Revd Paul Overen is a Lay Development Officer and Assistant Diocesan Director of Ordinance in the Diocese of Norwich, Church of England. Ad edited version of the review was first published in September/October issue of ‘The Magazine’, a publication by Diocese of Norwich.
Archbishop Justin has said that reconciliation is at the heart of the gospel (cf. Mt. 5.23–24). The Anglican Communion currently has two initiatives promoting engagement with reconciliation: Continuing Indaba and Living Reconciliation. The latter comprises of this book, pictured and reviewed here, and a further study guide (with Youtube clips) for use by study groups.
The Zulu term ‘indaba’ (‘meeting’ or ‘purposeful discussion’) was used in the 2008 Lambeth Conference for a process of deep listening and purposeful conversation which aimed at developing shared understanding and common ground. The Continuing Indaba project of the Anglican Communion has involved people from different dioceses worldwide visiting each other to learn about life and mission in the other contexts, to foster trust and understanding and for conversations about the similarities and differences they have encountered. The aim is to enable us to live reconciliation and so become agents of reconciliation in the world.
The book Living Reconciliation is by Rev Canon Dr Phil Groves, the Director of the Continuing Indaba process for the Anglican Communion, and by Angharad Parry Jones, who was for some time its Communication and Resource Manager (who went on to train for ordination in the Church in Wales). Living Reconciliation takes a practical approach to seeking reconciliation, drawing on the stories and experiences of those who have sought to live reconciliation, both from the Bible and from the experience of the indaba process itself.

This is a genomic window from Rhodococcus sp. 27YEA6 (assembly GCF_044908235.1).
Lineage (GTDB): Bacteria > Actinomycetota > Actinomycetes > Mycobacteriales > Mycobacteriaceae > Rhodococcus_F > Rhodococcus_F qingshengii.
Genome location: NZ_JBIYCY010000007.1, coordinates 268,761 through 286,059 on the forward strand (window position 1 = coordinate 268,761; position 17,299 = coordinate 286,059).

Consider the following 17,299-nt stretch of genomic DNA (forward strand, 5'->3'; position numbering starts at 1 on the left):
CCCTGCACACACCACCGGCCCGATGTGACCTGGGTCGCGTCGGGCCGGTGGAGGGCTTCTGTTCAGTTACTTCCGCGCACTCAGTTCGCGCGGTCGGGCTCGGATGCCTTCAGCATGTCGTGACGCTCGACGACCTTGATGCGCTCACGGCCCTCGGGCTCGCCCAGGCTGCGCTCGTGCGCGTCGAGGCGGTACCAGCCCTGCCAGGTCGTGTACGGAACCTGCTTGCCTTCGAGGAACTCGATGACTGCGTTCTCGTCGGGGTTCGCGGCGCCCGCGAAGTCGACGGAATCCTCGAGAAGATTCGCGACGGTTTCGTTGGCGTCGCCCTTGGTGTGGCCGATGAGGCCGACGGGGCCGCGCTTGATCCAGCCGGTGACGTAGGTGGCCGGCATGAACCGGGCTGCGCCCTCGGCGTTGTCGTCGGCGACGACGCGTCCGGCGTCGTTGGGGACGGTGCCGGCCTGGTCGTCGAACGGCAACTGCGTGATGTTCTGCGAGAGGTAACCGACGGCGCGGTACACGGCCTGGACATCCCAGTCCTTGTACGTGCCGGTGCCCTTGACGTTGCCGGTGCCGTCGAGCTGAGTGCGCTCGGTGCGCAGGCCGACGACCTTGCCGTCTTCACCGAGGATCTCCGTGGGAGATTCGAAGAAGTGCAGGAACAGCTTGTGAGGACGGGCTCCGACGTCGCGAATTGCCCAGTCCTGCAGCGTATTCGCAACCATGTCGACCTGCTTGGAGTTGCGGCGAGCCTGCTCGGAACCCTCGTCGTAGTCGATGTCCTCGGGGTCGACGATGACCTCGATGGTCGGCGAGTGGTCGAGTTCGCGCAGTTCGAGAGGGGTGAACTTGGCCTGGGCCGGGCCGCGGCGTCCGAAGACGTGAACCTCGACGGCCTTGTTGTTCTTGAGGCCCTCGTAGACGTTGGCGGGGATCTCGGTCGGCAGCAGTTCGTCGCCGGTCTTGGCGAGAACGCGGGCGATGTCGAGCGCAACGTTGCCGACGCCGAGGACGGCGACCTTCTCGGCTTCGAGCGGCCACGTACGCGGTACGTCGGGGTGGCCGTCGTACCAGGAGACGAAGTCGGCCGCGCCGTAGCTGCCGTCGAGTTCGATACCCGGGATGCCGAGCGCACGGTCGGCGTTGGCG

It is a frank book, acknowledging how difficult it can be to face issues of power and injustice and to find common understanding.
It’s hard enough, as Justin Welby has elsewhere suggested, to find ‘Good Disagreement’ that is respectful of integrity and difference. I am reminded of a saying, sometimes said to be a proverb or prayer, ‘Help me never to judge another until I have walked in his moccasins’, (or as it was cited in Sharon Creech’s novel Walk Two Moons, ‘Don’t judge a man until you have walked two moons in his moccasins.’).
Yet the book leads us ‘beyond respect’ to relationship, and shows how building of relationships can enable breakthroughs to be made, enabling us to dance to a different drumbeat than the war drums of conflict.
The book and other resources help us to appreciate the call to live reconciliation, to respond in openness and humility, in a context of hospitality and prayer, and so enable us to be built up in love. I warmly recommend both it and the study guide to parishes.